Musculoskeletal symptoms among adult smartphone and tablet device users: a retrospective study

Ella Thorburn, Rodney Pope, Shaoyu Wang

Research output: Contribution to journalArticleResearchpeer-review

8 Citations (Scopus)


BACKGROUND: Previous literature suggests the use of smartphones and tablet devices may result in various postural and musculoskeletal disorders, predominantly of the neck and upper extremities. However, factors that contribute to the symptoms have not been adequately explored.

METHODS: This study aimed to investigate the prevalence and patterns (e.g. types, sites and temporal distributions) of musculoskeletal symptoms among adult smartphone and tablet device users. It also investigated device usage in terms of usage time, postures adopted during use, operational methods and purposes of device use in order to explain the symptom occurrences. Participants from eastern states of Australia retrospectively reported device usage and symptoms in the preceding two-week period, via an online survey. Data was analysed using Chi-square [χ2] analysis to determine the relationships between categorical variables; Mann-Whitney U tests to compare two groups (e.g. smartphone-only users versus tablet users) where dependant variables were ordinal; independent samples t-tests if dependent variables were continuous and approximated a normal distribution; and Spearman's correlation analysis to assess the relationships between pairs of continuous or ordinal variables.

RESULTS: Of the 207 participants, 59.9% reported musculoskeletal symptoms during or after device use; for 64.5% of these, symptoms began within the first 30 min (mostly between 15 and 30 min) of commencing usage. No statistically significant differences were observed between smartphone-only users and tablet device users in proportions reporting symptoms during device use (χ2 = .350, N = 207, p = .554). The most prevalent symptom was stiffness. The most prevalent symptom occurred in the neck (18.1% in smartphone-only users and 19.3% in tablet device users). Tablet users who were 18-24 year-old and used their device for more than 30 min in each usage session more often experienced symptoms (82.4% prevalence) than those who used a device for 30 min or less (52.2%) (χ2 = 4.723, N = 63, p = .030).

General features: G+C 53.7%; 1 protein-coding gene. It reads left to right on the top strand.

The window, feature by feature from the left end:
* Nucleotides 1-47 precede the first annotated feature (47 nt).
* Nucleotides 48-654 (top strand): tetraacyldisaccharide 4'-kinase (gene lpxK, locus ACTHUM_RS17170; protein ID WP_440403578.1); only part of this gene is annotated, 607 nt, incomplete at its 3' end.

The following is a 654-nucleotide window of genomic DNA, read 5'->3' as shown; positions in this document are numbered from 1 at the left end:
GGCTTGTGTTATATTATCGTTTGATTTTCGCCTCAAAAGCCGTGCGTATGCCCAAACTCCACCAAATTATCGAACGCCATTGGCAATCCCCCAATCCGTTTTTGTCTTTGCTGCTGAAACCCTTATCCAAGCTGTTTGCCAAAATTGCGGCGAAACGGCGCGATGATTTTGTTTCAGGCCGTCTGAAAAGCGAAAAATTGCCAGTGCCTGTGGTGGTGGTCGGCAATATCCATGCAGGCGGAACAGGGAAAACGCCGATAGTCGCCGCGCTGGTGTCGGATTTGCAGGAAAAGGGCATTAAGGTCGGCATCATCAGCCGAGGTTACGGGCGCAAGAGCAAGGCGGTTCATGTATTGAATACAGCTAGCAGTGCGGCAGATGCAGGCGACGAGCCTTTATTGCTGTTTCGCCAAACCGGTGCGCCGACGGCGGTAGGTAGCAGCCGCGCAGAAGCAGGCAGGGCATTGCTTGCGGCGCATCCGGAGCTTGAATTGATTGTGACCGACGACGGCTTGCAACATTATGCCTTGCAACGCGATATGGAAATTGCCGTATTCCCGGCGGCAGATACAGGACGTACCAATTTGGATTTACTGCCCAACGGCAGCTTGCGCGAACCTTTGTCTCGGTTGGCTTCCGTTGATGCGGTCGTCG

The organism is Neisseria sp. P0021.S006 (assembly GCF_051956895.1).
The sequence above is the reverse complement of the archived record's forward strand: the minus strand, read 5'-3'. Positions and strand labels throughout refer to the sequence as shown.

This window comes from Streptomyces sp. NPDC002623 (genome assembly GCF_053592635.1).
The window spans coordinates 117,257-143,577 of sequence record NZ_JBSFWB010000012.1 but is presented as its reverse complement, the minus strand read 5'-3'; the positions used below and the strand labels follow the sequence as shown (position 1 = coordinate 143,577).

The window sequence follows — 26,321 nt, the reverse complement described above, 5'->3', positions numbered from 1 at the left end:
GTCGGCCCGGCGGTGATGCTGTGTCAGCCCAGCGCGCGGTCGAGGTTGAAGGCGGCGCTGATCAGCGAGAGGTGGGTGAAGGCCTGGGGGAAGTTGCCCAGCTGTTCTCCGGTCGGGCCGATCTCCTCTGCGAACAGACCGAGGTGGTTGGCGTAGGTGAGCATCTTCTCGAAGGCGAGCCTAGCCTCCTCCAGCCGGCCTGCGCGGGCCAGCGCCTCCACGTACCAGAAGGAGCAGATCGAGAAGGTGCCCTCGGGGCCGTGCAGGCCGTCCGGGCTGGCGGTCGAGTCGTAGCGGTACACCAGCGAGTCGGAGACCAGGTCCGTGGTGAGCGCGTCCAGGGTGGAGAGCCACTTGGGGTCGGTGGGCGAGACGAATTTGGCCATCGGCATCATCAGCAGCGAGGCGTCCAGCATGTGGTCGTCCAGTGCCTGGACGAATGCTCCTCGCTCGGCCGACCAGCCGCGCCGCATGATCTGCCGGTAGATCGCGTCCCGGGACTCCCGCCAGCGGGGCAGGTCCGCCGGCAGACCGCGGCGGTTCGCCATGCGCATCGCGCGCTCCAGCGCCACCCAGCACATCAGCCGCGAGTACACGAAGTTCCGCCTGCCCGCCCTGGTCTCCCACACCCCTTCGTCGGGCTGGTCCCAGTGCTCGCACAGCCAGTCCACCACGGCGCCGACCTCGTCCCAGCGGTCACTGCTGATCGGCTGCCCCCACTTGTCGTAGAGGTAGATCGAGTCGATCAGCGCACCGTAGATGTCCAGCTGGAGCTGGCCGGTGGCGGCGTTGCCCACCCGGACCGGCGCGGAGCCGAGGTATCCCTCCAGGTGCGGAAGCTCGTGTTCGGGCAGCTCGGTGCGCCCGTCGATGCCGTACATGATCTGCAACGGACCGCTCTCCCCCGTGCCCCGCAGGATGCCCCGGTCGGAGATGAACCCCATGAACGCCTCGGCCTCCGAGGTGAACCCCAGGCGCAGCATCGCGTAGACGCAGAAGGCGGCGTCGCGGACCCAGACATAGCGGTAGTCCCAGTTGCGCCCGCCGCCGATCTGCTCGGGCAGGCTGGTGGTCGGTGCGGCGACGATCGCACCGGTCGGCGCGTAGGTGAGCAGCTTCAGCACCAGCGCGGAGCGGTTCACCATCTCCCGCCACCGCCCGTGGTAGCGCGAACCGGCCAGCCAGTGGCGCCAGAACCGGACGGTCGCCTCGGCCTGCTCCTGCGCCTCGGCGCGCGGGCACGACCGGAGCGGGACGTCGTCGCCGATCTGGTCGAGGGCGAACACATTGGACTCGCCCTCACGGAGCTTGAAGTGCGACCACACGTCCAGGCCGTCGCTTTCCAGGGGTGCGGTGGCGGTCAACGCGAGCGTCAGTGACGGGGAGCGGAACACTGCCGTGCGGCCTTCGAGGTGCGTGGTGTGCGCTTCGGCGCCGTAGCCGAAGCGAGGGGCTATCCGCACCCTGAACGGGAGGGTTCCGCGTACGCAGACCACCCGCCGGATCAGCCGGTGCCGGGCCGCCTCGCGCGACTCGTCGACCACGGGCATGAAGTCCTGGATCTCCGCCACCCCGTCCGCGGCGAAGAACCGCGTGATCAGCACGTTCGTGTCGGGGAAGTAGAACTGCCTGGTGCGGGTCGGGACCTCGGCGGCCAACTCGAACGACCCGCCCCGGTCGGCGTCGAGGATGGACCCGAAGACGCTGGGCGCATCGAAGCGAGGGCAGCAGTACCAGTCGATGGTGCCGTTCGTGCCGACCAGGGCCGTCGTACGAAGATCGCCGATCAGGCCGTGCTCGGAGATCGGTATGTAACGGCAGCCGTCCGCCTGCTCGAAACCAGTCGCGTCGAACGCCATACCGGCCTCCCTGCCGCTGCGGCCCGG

CONCLUSION: These findings suggest that user age, duration and frequency of usage, and type of device are important factors to consider in the formation of evidence-based guidelines to reduce experiences of musculoskeletal symptoms among smartphone and tablet device users. If usage was capped at < 15 min, the majority of smartphone and tablet device users would avoid symptoms.

Original languageEnglish
Article number1
Pages (from-to)1
JournalArchives of Physiotherapy
Issue number1
Publication statusPublished - 9 Jan 2021
Externally publishedYes


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